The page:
You can update flatpaks by running the update command
flatpak update org.signal.Signal/x86_64/stable
You can also get more info about any available flatpaks via the info command:
flatpak info org.signal.Signal/x86_64/stable
Ref: app/org.signal.Signal/x86_64/stable ID: org.signal.Signal Arch: x86_64 Branch: stable Origin: flathub Date: 2018-03-14 17:31:57 +0000 Subject: update to v1.6.0 (90263399) Commit: f3cce0883a929017e933dcb3bd2eccfd3fc7c99f3199de4cd878d Parent: ae745b3ff32255fe69666b0b7b83b75780108484ca5b366a7c4f9 Location: /var/lib/flatpak/app/org.signal.Signal/x86_64/stable/f3c Installed size: 225.9 MB Runtime: org.freedesktop.Platform/x86_64/1.6
You can run the update command by itself to update all the dependencies and and Flatpak applications at once.
I quite like Signal and their focus on privacy and security. It’s important to note Google will be discontinuing Google chrome apps in 2018 as they do with most things people find useful for too long. It’s good to start thinking about moving over common applications you might use on the desktop that previously relied on using a chrome app. In this case flatpak makes this easier.
Update: Someone has made an unofficial Fedora COPR repository that provides Signal desktop via RPM on Fedora or CentOS/RHEL.
Why FlatPak (App Sandboxing) instead of Docker?
There’s a good thread on Reddit that explains the differences between Docker vs. Flatpak in more detail than I need to here. For my usage with desktop applications Docker is not the best choice. The main reasons why I believe Docker is not a good choice for this are around standards compatibility, modularity and overall security.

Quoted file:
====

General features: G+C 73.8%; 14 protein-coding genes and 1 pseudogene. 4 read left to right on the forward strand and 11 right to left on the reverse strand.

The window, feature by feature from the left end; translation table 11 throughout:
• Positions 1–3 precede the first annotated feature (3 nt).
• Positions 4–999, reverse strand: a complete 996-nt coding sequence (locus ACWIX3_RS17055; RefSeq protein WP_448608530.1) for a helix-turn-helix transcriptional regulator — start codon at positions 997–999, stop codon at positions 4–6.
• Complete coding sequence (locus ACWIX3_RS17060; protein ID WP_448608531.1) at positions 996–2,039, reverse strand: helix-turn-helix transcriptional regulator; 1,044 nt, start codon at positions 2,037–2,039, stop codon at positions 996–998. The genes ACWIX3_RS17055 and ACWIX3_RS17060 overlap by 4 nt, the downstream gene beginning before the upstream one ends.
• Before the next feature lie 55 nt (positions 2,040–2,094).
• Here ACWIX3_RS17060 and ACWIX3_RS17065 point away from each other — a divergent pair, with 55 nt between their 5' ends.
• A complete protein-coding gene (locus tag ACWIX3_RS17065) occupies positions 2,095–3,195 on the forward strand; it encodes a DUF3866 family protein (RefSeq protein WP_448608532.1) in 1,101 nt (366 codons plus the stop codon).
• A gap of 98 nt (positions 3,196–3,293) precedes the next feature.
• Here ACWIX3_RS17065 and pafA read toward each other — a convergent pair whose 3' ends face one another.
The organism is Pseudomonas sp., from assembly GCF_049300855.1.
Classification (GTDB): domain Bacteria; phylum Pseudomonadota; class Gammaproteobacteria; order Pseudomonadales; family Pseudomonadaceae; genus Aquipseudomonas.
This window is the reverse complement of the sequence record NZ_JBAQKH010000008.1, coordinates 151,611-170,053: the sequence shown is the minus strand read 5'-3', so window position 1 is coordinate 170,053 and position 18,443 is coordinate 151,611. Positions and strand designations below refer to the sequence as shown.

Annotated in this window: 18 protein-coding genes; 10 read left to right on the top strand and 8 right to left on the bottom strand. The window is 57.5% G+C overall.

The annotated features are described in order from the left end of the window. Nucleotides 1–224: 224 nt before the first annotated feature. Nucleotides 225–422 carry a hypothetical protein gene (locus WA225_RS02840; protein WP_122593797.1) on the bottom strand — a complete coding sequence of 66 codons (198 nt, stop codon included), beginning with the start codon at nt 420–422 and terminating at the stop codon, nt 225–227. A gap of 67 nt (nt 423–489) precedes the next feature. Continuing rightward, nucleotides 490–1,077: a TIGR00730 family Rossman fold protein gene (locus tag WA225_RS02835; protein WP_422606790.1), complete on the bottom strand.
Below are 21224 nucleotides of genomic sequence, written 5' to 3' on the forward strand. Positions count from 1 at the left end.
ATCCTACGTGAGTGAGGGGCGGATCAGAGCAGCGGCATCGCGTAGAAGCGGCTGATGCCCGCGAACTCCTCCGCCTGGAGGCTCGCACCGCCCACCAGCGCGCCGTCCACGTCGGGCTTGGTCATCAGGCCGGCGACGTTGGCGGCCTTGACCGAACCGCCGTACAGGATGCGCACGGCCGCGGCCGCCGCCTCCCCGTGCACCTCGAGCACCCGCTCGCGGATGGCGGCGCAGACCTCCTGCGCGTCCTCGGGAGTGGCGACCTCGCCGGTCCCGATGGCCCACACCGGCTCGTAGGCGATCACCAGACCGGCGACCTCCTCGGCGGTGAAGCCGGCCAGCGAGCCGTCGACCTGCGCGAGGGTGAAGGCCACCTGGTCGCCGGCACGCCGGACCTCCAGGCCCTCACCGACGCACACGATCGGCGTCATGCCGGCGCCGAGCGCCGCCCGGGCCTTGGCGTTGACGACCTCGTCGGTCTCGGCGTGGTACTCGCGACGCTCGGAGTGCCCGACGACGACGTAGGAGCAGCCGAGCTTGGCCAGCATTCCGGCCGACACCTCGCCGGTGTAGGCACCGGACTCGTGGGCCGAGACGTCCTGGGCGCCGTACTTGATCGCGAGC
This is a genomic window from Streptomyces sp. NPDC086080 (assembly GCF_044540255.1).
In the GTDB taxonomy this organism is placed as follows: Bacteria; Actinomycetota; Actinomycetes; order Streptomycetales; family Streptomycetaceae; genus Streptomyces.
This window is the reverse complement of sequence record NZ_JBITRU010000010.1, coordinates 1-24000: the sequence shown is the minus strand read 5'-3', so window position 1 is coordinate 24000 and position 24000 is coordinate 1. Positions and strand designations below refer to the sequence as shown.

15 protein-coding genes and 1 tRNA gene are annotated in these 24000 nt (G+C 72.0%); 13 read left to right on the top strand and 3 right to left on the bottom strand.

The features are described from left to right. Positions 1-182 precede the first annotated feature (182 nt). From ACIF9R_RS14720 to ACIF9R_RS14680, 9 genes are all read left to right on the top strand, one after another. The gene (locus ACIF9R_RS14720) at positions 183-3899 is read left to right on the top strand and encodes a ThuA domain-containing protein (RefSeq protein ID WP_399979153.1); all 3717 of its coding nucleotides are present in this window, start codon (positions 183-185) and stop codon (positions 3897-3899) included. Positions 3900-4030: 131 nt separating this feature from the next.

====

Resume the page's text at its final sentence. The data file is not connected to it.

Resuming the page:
Flatpak app sandboxing has the ability to update/manage individual sub-dependencies (e.g. Xorg, libraries, etc) without having to spin up a new container – it’s modular instead of monolithic.
Another reason is security, with Flatpak application binaries are sandboxed entirely as your non-root user. Docker has no concept of FreeDesktop.org access control (privilege elevation, PackageKit, ConsoleKit, etc) whereas FlatPak app sandboxing operates strictly under these well-defined and documented guidelines/specifications.
It’s more possible (though usually unlikely) something could escape the cgroup confines of a container and become a vector, you really need to trust what you’re running as a container. For containerized Xorg desktop apps you also need to give it an X11 socket.
X11/Xorg runs via an suid root wrapper on most distributions and a historically less-than-stellar security track record. Yes, you can reconfigure Xorg/X11 to run without root rights but nobody does this.
Lastly FreeDesktop.org standards compliance is important, and Flatpak is built upon this. Flatpak is made for X11 application sandboxing and has a very strict package submission process and requires that it also passes test coverage and standards enforcement. This sort of scrutiny isn’t in place at say, Dockerhub.
Docker/LXC/containers certainly have their place in a lot of solutions and really empower services, micro-services and many other use cases but here I think Flatpak application sandboxing instead of a full-blown container is a better solution as it deals with X11/Xorg applications like Signal.